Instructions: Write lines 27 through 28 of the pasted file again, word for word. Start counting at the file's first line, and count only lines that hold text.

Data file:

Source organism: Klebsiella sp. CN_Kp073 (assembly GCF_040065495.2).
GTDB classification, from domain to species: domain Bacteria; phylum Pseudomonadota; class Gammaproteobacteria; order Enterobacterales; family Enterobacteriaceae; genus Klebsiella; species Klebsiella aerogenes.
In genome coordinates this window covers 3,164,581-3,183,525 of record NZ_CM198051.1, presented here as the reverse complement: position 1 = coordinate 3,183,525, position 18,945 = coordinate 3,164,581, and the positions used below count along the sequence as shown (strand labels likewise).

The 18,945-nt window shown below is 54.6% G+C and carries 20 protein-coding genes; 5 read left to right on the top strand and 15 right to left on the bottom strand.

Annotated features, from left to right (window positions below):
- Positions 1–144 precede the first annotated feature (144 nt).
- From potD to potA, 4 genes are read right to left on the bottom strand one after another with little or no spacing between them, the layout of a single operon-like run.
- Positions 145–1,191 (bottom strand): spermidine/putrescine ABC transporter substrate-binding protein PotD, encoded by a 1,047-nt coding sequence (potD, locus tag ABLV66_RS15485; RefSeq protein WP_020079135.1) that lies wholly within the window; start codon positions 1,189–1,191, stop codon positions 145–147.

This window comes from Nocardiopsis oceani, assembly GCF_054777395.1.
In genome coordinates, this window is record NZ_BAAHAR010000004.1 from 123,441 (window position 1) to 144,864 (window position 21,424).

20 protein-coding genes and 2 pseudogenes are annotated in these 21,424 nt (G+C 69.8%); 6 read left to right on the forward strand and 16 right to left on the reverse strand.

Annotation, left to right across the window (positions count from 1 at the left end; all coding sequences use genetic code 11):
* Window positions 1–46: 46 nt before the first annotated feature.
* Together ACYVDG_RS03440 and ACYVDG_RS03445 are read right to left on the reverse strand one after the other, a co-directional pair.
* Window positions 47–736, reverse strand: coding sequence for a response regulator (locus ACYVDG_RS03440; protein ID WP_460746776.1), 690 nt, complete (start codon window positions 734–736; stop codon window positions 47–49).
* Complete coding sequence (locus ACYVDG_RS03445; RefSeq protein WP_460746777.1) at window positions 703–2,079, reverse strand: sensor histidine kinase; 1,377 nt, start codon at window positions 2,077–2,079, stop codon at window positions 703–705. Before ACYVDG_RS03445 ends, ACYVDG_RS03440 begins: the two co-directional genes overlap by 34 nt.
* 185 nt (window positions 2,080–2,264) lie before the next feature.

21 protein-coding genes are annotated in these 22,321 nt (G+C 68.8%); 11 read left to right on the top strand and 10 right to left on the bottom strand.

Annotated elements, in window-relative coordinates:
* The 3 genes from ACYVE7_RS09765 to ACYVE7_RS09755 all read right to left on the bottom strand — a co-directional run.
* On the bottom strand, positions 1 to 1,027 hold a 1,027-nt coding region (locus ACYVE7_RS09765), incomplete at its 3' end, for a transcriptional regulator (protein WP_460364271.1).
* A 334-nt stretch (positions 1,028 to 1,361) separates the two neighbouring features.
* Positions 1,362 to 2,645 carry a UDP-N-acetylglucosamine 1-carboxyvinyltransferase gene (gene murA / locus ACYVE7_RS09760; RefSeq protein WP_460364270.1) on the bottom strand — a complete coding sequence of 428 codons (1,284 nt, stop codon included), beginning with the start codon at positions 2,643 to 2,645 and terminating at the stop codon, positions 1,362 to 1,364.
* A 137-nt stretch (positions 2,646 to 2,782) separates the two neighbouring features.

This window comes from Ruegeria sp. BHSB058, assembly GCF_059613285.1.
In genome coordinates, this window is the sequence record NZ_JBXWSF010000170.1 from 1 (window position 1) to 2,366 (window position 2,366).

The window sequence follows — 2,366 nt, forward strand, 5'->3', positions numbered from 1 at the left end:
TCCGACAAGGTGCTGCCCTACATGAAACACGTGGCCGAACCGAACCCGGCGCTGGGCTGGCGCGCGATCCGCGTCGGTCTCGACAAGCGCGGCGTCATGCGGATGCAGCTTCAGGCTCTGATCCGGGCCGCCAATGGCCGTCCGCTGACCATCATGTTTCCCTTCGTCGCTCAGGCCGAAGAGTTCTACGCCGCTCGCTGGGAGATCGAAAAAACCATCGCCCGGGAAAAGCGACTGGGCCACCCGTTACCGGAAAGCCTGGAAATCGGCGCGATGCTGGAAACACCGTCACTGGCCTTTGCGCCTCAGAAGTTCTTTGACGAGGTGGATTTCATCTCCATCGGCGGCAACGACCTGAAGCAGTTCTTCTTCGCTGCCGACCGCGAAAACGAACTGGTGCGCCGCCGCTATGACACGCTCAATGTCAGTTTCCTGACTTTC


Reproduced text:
The window sequence follows — 2,366 nt, forward strand, 5'->3', positions numbered from 1 at the left end:
TCCGACAAGGTGCTGCCCTACATGAAACACGTGGCCGAACCGAACCCGGCGCTGGGCTGGCGCGCGATCCGCGTCGGTCTCGACAAGCGCGGCGTCATGCGGATGCAGCTTCAGGCTCTGATCCGGGCCGCCAATGGCCGTCCGCTGACCATCATGTTTCCCTTCGTCGCTCAGGCCGAAGAGTTCTACGCCGCTCGCTGGGAGATCGAAAAAACCATCGCCCGGGAAAAGCGACTGGGCCACCCGTTACCGGAAAGCCTGGAAATCGGCGCGATGCTGGAAACACCGTCACTGGCCTTTGCGCCTCAGAAGTTCTTTGACGAGGTGGATTTCATCTCCATCGGCGGCAACGACCTGAAGCAGTTCTTCTTCGCTGCCGACCGCGAAAACGAACTGGTGCGCCGCCGCTATGACACGCTCAATGTCAGTTTCCTGACTTTC